When the City of Akron announced it would be building Canal Park to attract the Canton-Akron Indians for the 1997 season there were assurances that the architecture would accommodate expansion should an AAA team become available. The collective egos of city residents are like that – always seeking something that seems bigger.
I have never regretted that the RubberDucks, nee Aeros, never made the step up in class.
Many years the Indians have more collective young talent in Akron than down the road in Columbus. I say young because much of the talent at the AAA level is older and on the way down, not up. The Clippers had 15 players age 30 or more last season. Yes, they are names fans might remember. Who can forget Russell Branyan or Kyle Davies (you are not required to answer that!)
That is not to say a trip to Huntington Park is anything but a joy or that AAA baseball is somehow deficient. It would be fun to watch the Clippers and Ducks battle it out to see who is left floating.
The charm of minor-league baseball is that each level has its distinct attractions. At AA you see a team’s brightest young stars who are enervated by having made perhaps the biggest jump in class next to heading to the Big Show. Remember, each team has as many as six rookie or A-level teams. There is only one AA team and it is the first step from which players have a realistic chance to get the call from Cleveland on a moment’s notice.
Asdrubal Cabrera had just over 200 at bats in Columbus before being called to Progressive Field. Danny Salazar only made 13 starts for the Clippers; Kyle Crockett 8 innings pitched and Cody Allen 31 IP. So if you want to catch a rising star, you probably should visit Akron.
The stadium atmosphere is different at AA. Call it corny if you like, but the RubberDucks’ promotions cast an entirely different mood. If going to a major-league park is a bit like going to a disco, an AA park is more like going to Chuck E. Cheese. You can get something of a respite from the noise by sitting behind the plate or down the foul lines to avoid the kids and the loudest speakers. The Ducks also have an outdoor bar and special seating in right field.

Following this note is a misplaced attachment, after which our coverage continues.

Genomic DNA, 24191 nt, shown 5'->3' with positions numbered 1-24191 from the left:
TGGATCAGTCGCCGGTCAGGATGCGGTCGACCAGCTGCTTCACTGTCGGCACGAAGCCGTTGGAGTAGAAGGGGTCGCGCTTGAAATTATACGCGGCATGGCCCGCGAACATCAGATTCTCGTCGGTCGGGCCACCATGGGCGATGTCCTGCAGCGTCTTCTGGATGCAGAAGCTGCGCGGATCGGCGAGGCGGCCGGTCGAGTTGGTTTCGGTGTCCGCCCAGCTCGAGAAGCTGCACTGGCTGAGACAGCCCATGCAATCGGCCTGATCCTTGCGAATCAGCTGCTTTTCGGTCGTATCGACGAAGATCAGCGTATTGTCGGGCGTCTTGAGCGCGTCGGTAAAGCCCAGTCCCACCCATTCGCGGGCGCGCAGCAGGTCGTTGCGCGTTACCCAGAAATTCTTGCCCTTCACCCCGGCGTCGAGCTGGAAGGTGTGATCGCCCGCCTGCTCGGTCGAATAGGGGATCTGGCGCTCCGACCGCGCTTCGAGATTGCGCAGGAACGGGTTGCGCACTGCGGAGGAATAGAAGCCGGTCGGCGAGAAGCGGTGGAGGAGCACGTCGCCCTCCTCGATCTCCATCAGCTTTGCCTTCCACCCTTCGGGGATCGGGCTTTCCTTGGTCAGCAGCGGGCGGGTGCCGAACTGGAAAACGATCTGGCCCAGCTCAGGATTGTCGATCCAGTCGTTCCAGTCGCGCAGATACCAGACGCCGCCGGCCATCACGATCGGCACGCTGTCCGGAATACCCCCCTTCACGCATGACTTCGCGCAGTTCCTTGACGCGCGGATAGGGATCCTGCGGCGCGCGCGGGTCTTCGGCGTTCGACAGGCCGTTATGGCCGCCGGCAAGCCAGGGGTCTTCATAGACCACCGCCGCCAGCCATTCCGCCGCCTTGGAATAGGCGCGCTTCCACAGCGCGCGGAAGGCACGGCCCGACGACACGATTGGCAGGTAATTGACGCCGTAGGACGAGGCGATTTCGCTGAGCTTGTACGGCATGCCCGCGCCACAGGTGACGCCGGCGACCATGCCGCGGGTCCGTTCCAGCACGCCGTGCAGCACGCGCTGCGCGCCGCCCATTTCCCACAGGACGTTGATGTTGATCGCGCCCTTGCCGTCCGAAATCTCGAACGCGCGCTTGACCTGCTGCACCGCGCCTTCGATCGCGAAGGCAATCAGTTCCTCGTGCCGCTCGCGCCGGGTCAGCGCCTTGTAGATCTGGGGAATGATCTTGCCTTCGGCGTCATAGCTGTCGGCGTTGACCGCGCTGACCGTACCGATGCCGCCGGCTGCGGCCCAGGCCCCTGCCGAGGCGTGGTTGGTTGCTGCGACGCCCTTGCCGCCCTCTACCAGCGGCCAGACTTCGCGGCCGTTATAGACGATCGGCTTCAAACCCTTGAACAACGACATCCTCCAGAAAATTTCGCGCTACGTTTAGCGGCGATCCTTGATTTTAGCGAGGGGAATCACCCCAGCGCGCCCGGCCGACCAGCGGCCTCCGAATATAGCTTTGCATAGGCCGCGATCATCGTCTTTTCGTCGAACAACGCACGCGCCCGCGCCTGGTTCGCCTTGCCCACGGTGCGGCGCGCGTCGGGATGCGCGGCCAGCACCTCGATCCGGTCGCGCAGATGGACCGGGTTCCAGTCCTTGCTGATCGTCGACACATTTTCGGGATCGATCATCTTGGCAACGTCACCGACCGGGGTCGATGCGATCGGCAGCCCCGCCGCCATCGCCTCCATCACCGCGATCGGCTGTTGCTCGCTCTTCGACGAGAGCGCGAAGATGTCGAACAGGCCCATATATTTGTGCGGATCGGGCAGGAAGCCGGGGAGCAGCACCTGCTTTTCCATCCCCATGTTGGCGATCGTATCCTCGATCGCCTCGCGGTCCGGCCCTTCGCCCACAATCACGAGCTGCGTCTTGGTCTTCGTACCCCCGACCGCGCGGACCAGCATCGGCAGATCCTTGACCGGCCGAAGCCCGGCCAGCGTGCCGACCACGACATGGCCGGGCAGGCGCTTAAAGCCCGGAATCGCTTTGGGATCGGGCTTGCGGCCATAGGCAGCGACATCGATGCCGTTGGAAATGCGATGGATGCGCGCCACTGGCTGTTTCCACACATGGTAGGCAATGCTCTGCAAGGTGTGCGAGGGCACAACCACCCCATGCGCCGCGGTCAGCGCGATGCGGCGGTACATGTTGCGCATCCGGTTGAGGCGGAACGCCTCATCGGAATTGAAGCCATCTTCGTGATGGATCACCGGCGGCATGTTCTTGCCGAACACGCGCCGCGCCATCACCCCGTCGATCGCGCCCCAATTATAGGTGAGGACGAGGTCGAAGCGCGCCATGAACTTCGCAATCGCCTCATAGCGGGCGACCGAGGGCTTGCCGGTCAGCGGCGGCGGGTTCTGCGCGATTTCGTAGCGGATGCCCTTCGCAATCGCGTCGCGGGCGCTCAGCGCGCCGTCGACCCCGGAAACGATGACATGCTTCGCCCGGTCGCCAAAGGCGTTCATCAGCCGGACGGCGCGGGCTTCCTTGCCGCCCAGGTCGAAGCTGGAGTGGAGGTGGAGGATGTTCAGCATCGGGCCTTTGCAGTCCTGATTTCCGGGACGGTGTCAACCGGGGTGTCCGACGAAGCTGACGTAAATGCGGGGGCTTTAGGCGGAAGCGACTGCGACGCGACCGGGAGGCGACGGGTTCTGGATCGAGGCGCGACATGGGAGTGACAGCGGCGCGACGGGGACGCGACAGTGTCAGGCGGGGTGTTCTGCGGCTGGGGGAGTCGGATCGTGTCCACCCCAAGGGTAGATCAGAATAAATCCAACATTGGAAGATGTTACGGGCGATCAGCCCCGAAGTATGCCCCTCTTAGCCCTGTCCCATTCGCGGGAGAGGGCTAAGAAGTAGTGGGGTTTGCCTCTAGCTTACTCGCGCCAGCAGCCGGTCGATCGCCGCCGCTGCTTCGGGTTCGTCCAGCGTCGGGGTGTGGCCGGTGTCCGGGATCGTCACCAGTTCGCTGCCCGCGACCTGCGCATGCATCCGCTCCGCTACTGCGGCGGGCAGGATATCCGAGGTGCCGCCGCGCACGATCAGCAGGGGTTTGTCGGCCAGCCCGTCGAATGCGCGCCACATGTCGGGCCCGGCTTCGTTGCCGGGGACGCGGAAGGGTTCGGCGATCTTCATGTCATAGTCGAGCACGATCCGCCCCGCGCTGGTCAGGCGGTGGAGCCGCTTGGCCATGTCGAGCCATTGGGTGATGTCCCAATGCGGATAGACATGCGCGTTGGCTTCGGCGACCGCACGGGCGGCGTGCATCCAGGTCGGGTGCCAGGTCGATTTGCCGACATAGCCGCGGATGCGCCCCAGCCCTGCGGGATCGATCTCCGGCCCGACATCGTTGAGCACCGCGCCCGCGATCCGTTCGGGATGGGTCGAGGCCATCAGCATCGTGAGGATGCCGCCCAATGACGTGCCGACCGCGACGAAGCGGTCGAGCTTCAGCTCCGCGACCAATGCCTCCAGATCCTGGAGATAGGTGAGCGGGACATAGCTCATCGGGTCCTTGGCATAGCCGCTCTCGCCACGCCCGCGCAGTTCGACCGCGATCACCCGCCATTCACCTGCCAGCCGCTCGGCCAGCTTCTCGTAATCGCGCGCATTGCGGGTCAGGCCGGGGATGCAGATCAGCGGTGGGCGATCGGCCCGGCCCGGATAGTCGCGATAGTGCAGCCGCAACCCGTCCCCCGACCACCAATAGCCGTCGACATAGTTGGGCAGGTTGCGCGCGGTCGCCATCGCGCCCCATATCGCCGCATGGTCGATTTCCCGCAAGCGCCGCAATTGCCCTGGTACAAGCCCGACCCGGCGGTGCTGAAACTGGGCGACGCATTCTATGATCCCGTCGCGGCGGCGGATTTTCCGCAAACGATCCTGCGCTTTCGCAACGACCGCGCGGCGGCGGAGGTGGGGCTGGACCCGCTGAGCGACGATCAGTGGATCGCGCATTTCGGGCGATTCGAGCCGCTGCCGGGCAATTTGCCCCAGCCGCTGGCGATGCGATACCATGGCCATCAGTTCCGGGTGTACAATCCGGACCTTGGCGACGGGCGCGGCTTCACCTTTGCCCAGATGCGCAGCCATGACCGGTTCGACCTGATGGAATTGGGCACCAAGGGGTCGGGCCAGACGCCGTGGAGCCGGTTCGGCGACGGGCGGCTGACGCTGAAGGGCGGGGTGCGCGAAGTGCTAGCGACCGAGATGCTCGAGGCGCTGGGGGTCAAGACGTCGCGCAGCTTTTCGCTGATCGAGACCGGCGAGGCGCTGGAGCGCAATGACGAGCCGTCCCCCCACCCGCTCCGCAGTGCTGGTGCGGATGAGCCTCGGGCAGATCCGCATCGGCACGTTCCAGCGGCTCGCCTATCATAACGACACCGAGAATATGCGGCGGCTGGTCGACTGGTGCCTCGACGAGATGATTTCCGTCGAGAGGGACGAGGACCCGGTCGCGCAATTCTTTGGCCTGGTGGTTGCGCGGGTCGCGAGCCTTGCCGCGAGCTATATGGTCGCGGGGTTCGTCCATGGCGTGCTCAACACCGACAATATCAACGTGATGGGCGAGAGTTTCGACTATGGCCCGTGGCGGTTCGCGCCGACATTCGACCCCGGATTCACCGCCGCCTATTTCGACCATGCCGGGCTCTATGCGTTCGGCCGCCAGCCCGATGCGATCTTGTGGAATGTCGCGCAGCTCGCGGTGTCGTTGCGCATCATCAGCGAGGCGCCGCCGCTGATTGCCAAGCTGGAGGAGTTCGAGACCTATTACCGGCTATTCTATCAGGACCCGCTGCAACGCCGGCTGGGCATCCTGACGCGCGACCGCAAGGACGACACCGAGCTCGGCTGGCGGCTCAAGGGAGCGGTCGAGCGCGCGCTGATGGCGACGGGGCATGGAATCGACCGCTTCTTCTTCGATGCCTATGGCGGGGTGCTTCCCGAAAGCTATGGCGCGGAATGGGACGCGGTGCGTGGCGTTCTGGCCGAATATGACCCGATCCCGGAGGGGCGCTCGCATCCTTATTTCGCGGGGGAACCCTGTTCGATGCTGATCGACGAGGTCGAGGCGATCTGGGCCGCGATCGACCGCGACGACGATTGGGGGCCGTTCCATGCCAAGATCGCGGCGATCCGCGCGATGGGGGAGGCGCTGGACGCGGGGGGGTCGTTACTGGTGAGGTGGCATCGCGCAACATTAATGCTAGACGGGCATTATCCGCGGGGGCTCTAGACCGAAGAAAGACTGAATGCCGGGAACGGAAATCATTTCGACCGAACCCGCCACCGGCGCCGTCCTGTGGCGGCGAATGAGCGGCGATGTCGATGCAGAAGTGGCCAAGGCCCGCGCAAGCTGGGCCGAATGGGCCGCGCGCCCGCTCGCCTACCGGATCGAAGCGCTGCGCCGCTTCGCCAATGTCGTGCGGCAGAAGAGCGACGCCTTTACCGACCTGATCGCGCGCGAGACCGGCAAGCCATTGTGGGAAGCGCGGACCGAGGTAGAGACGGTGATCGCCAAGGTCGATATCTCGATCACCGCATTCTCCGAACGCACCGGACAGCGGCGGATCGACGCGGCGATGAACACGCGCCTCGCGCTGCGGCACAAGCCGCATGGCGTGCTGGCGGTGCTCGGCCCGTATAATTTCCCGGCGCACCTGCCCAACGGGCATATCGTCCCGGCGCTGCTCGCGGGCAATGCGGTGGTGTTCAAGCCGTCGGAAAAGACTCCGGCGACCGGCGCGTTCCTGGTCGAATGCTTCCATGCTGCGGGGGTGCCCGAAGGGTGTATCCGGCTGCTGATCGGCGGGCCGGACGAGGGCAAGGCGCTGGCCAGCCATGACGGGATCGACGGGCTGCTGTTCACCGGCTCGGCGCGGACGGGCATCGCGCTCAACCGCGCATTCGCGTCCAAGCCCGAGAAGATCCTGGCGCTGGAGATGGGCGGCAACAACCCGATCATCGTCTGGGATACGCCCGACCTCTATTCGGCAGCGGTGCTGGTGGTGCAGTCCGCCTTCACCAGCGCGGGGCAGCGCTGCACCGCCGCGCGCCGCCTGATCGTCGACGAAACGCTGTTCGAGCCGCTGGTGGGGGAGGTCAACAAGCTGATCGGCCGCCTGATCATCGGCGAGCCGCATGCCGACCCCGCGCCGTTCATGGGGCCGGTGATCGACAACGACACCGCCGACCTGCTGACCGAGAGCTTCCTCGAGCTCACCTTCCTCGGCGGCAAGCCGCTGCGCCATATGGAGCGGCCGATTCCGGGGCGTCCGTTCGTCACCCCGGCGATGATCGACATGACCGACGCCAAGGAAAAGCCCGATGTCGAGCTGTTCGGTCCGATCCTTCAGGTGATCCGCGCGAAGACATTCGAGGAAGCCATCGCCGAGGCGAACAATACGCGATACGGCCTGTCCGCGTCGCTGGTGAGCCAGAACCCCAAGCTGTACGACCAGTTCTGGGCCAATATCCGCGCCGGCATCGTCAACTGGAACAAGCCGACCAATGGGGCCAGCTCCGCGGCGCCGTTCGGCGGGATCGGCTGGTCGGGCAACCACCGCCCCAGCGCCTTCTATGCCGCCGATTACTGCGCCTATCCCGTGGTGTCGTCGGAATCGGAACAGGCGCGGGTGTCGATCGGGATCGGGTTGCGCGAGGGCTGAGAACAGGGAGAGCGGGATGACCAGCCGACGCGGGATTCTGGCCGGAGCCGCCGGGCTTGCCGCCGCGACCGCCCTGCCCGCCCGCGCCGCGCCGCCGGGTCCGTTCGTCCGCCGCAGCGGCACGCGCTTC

If you want to see the between-inning skits, sit behind one of the dugouts. If you want to participate in the skits go to the customer service window in the concourse behind home plate and sign up. Your chance to perform the spinning bat competition might be just weeks away!
Canal Park has a new scoreboard and it’s a bit easier to get game information than in the past, but you still might find it helpful to listen to the radio broadcast. Otherwise it is easy to miss the name of the current pitcher etc. Also, the MiLB phone app keeps fairly up-to-date box scores. It’s also smart to look at the rosters online before leaving home to get familiar with prospects on the opposing team. You might even see and major-leaguer rehabilitating.
No matter whether you want to concentrate on the players, the game or just the atmosphere, it’s a good idea to spend a few minutes just taking in the total scene at the ballpark. You probably will find it more relaxed and light-hearted than you are used to.
I also enjoy introducing myself to the fans sitting nearby. Good conversation makes the game even better.